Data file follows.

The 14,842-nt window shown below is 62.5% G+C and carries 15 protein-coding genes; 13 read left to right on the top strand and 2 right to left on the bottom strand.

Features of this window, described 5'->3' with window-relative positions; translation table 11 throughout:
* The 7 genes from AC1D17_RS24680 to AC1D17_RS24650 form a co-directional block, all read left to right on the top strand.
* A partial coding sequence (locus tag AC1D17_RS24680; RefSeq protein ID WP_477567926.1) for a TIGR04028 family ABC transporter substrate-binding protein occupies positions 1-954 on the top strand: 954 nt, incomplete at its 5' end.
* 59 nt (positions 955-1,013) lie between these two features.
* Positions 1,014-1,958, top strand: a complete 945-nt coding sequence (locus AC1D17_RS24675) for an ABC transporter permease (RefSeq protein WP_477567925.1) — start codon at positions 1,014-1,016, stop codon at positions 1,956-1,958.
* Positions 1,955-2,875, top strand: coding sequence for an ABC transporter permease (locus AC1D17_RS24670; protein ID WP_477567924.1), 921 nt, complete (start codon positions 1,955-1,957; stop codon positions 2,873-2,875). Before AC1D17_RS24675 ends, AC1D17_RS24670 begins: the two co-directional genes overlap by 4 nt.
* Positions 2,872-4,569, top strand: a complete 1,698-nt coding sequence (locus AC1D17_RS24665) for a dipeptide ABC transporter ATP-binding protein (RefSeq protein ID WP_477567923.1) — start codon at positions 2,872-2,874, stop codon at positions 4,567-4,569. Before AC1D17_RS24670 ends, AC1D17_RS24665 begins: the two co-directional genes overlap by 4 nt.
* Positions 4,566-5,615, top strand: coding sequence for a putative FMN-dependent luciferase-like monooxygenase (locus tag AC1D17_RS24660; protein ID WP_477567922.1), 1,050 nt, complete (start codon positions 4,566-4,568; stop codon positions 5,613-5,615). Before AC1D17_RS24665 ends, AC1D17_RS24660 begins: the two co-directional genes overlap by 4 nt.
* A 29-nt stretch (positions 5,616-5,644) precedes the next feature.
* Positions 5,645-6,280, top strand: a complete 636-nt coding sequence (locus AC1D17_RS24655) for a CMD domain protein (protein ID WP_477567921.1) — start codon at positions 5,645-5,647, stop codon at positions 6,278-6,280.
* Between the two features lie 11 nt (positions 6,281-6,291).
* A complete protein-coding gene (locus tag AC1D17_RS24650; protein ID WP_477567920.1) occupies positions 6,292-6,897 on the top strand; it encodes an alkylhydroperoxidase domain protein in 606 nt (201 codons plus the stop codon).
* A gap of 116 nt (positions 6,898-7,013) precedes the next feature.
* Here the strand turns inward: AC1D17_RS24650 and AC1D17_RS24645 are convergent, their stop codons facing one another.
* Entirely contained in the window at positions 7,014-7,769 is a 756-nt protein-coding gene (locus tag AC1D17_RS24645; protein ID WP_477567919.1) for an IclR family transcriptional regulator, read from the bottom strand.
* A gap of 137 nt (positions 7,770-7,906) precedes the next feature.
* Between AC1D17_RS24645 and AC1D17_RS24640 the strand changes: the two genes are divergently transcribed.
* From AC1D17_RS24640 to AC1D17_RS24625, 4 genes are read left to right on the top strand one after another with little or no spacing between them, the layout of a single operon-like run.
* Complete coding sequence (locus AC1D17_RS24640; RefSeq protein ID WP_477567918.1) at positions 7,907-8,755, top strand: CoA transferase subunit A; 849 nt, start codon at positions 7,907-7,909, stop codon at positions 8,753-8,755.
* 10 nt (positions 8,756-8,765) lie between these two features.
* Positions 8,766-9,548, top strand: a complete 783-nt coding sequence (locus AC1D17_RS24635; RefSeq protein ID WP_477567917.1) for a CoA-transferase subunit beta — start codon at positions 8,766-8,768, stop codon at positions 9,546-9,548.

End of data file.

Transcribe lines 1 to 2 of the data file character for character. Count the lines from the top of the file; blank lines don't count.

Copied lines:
The 14,842-nt window shown below is 62.5% G+C and carries 15 protein-coding genes; 13 read left to right on the top strand and 2 right to left on the bottom strand.

Features of this window, described 5'->3' with window-relative positions; translation table 11 throughout: